The artist also recommends visiting other regions on the island, engaging with the traditional atmosphere of its smaller towns. “If you want to experience Italy as it was in the 1950s and ’60s, you have to go to Le Forna,” he says of the area at the island’s northern tip. Here he suggests Ristorante Punta Incenso, or Da Igino—“the absolute top, with fish served roasted or salt-baked that comes directly from the fishermen working in the Cala Fonte bay there.” Di Fabio always stops to appreciate the view of the fishermen’s old wooden boats sheltered by the dramatic rocks curving around the cove. Nearby, he likes to swim at the Cala Gaetano, a crystalline inlet with a rocky shore surrounded by prickly pears and blackberry brambles. It can be reached only by the ambitious—the steep climb counts over three hundred stairs—but it keeps the beach uncrowded. At one of the few sandy beaches on the island, Cala Feola, the Ristorante La Marina is unmissable, as are the natural pools that have formed along the shoreline. Di Fabio also makes the journey to Bar Zanzibar to enjoy a drink by the pebble beach of Santa Maria, encircled by the town’s colorful houses.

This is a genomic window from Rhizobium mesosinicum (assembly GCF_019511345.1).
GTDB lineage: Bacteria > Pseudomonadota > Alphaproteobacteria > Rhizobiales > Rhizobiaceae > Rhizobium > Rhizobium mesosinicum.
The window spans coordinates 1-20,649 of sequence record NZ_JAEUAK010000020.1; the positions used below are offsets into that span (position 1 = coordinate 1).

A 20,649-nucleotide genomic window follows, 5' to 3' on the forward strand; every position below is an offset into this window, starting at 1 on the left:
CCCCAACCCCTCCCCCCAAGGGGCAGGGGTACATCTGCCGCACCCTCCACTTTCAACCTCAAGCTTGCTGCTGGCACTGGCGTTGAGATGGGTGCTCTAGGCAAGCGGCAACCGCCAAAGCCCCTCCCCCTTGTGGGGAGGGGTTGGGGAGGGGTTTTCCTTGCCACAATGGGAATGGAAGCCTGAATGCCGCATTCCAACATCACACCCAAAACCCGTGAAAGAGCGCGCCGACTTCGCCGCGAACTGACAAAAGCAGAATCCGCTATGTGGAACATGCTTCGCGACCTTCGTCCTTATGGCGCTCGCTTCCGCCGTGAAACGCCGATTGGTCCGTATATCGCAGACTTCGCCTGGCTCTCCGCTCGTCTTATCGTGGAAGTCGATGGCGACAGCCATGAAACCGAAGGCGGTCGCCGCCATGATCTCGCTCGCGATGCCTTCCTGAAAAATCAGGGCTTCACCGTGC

At Frontone, a sandy cove surrounded by small verdant cliffs, Di Fabio likes to dine and stargaze at Da Enzo, where tables are set out on the rocks by the water—the owner transports guests to their table in a rowboat. In the daytime, the nearby Ristoro da Gerardo serves its homey dishes in a more rural setting, “a paradise on the hillside with chickens and goats wandering around you,” as the artist describes it. The owner has even set up a self-made ethnographic museum in one room, laying out the antique tools and folk art of life in old Ponza, with the scythes and fishing nets they’ve used to collect their food and models of the boats they’ve used to sail around these remote waters—all glimpses of an analog time that feels much closer on Ponza’s ancient shores.